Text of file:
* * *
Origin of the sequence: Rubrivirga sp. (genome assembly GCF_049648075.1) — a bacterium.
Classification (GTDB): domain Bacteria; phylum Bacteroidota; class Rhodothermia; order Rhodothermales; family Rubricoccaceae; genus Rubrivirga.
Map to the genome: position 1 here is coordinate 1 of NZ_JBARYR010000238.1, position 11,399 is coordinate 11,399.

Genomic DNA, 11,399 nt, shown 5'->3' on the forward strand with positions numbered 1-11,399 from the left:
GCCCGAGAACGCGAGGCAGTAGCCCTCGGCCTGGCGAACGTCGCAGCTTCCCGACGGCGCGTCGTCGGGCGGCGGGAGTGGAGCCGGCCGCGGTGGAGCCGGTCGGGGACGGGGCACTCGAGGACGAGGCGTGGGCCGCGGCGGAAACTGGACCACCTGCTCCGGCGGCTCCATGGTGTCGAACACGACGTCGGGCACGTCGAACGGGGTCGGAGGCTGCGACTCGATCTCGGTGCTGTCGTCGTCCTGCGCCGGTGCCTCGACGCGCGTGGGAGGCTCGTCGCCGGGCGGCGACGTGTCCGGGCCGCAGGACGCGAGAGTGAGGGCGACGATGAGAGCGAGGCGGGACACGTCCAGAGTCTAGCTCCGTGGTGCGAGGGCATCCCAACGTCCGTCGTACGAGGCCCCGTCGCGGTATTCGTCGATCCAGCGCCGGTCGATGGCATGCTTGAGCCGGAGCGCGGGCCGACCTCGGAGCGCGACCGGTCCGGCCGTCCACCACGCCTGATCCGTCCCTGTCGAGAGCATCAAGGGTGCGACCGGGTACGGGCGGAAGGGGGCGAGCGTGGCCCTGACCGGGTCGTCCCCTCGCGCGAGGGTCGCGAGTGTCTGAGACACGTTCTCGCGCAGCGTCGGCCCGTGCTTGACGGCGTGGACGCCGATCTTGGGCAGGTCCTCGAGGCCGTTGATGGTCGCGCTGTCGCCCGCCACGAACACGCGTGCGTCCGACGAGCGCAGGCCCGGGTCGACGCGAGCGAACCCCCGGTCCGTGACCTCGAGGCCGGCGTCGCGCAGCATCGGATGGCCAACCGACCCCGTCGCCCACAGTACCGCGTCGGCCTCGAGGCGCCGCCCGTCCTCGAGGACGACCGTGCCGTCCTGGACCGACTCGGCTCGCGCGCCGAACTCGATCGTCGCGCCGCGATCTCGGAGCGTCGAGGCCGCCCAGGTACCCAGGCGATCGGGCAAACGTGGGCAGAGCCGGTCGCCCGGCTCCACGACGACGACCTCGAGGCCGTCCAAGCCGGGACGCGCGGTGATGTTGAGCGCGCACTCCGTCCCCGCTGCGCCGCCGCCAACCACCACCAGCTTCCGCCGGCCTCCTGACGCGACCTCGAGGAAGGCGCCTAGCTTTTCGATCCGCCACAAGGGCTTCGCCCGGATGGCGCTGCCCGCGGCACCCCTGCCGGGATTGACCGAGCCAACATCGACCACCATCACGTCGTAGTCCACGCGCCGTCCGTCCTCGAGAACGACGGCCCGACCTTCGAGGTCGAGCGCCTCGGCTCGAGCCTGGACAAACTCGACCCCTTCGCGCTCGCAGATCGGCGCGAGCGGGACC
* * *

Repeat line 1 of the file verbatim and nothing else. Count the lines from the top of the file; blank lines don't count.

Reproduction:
Origin of the sequence: Rubrivirga sp. (genome assembly GCF_049648075.1) — a bacterium.